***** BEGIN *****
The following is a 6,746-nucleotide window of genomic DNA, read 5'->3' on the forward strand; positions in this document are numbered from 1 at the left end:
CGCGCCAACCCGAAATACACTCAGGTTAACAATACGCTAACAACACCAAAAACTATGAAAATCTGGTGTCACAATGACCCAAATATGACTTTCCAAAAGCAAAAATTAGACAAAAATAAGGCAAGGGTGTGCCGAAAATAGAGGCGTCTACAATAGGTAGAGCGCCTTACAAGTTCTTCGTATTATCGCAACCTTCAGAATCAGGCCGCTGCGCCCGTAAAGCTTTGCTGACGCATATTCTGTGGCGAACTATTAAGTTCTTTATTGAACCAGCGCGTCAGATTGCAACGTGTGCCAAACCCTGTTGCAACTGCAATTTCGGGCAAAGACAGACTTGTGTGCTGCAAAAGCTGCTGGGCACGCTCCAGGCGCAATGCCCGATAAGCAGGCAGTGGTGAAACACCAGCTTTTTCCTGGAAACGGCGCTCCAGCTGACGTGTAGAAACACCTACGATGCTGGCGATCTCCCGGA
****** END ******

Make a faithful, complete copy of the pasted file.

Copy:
The following is a 6,746-nucleotide window of genomic DNA, read 5'->3' on the forward strand; positions in this document are numbered from 1 at the left end:
CGCGCCAACCCGAAATACACTCAGGTTAACAATACGCTAACAACACCAAAAACTATGAAAATCTGGTGTCACAATGACCCAAATATGACTTTCCAAAAGCAAAAATTAGACAAAAATAAGGCAAGGGTGTGCCGAAAATAGAGGCGTCTACAATAGGTAGAGCGCCTTACAAGTTCTTCGTATTATCGCAACCTTCAGAATCAGGCCGCTGCGCCCGTAAAGCTTTGCTGACGCATATTCTGTGGCGAACTATTAAGTTCTTTATTGAACCAGCGCGTCAGATTGCAACGTGTGCCAAACCCTGTTGCAACTGCAATTTCGGGCAAAGACAGACTTGTGTGCTGCAAAAGCTGCTGGGCACGCTCCAGGCGCAATGCCCGATAAGCAGGCAGTGGTGAAACACCAGCTTTTTCCTGGAAACGGCGCTCCAGCTGACGTGTAGAAACACCTACGATGCTGGCGATCTCCCGGA